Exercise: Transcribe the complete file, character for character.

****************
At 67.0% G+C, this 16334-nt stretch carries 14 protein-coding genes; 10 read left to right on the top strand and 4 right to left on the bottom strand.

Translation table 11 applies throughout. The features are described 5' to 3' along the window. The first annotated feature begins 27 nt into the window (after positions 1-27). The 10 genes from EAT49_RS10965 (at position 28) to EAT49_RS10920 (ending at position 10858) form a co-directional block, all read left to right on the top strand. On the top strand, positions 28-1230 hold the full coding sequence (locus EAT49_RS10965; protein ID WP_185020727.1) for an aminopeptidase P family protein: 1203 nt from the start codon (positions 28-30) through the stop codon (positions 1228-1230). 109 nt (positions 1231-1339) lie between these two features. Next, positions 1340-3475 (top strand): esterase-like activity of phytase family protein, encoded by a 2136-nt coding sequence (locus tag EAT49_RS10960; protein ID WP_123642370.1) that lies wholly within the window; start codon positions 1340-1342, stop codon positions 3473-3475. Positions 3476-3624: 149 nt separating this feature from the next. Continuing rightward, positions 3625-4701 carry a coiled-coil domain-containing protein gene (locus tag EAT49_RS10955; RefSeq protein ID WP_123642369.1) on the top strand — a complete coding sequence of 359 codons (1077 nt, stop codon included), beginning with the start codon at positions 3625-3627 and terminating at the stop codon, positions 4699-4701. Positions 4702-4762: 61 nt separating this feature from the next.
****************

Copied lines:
At 67.0% G+C, this 16334-nt stretch carries 14 protein-coding genes; 10 read left to right on the top strand and 4 right to left on the bottom strand.

Translation table 11 applies throughout. The features are described 5' to 3' along the window. The first annotated feature begins 27 nt into the window (after positions 1-27). The 10 genes from EAT49_RS10965 (at position 28) to EAT49_RS10920 (ending at position 10858) form a co-directional block, all read left to right on the top strand. On the top strand, positions 28-1230 hold the full coding sequence (locus EAT49_RS10965; protein ID WP_185020727.1) for an aminopeptidase P family protein: 1203 nt from the start codon (positions 28-30) through the stop codon (positions 1228-1230). 109 nt (positions 1231-1339) lie between these two features. Next, positions 1340-3475 (top strand): esterase-like activity of phytase family protein, encoded by a 2136-nt coding sequence (locus tag EAT49_RS10960; protein ID WP_123642370.1) that lies wholly within the window; start codon positions 1340-1342, stop codon positions 3473-3475. Positions 3476-3624: 149 nt separating this feature from the next. Continuing rightward, positions 3625-4701 carry a coiled-coil domain-containing protein gene (locus tag EAT49_RS10955; RefSeq protein ID WP_123642369.1) on the top strand — a complete coding sequence of 359 codons (1077 nt, stop codon included), beginning with the start codon at positions 3625-3627 and terminating at the stop codon, positions 4699-4701. Positions 4702-4762: 61 nt separating this feature from the next.